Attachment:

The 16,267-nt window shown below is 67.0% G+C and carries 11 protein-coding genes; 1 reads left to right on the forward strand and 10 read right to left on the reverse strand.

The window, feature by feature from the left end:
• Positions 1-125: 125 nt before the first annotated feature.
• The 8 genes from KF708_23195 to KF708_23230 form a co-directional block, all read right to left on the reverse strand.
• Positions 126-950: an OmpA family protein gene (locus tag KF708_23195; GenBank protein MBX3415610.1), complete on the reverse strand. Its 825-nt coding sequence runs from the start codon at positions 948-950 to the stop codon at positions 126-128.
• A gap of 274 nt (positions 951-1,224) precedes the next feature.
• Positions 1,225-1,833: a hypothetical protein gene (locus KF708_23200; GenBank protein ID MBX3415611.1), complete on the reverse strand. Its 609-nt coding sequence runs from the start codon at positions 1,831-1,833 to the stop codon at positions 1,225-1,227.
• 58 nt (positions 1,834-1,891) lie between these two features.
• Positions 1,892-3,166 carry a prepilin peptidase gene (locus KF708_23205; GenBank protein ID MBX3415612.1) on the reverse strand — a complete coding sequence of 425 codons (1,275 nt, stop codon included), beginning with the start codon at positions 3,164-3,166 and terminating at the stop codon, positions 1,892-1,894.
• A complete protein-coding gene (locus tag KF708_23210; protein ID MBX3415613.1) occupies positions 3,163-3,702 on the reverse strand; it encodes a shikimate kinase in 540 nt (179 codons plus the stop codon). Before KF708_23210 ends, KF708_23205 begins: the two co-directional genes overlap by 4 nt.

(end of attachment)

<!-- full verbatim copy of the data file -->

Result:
The 16,267-nt window shown below is 67.0% G+C and carries 11 protein-coding genes; 1 reads left to right on the forward strand and 10 read right to left on the reverse strand.

The window, feature by feature from the left end:
• Positions 1-125: 125 nt before the first annotated feature.
• The 8 genes from KF708_23195 to KF708_23230 form a co-directional block, all read right to left on the reverse strand.
• Positions 126-950: an OmpA family protein gene (locus tag KF708_23195; GenBank protein MBX3415610.1), complete on the reverse strand. Its 825-nt coding sequence runs from the start codon at positions 948-950 to the stop codon at positions 126-128.
• A gap of 274 nt (positions 951-1,224) precedes the next feature.
• Positions 1,225-1,833: a hypothetical protein gene (locus KF708_23200; GenBank protein ID MBX3415611.1), complete on the reverse strand. Its 609-nt coding sequence runs from the start codon at positions 1,831-1,833 to the stop codon at positions 1,225-1,227.
• 58 nt (positions 1,834-1,891) lie between these two features.
• Positions 1,892-3,166 carry a prepilin peptidase gene (locus KF708_23205; GenBank protein ID MBX3415612.1) on the reverse strand — a complete coding sequence of 425 codons (1,275 nt, stop codon included), beginning with the start codon at positions 3,164-3,166 and terminating at the stop codon, positions 1,892-1,894.
• A complete protein-coding gene (locus tag KF708_23210; protein ID MBX3415613.1) occupies positions 3,163-3,702 on the reverse strand; it encodes a shikimate kinase in 540 nt (179 codons plus the stop codon). Before KF708_23210 ends, KF708_23205 begins: the two co-directional genes overlap by 4 nt.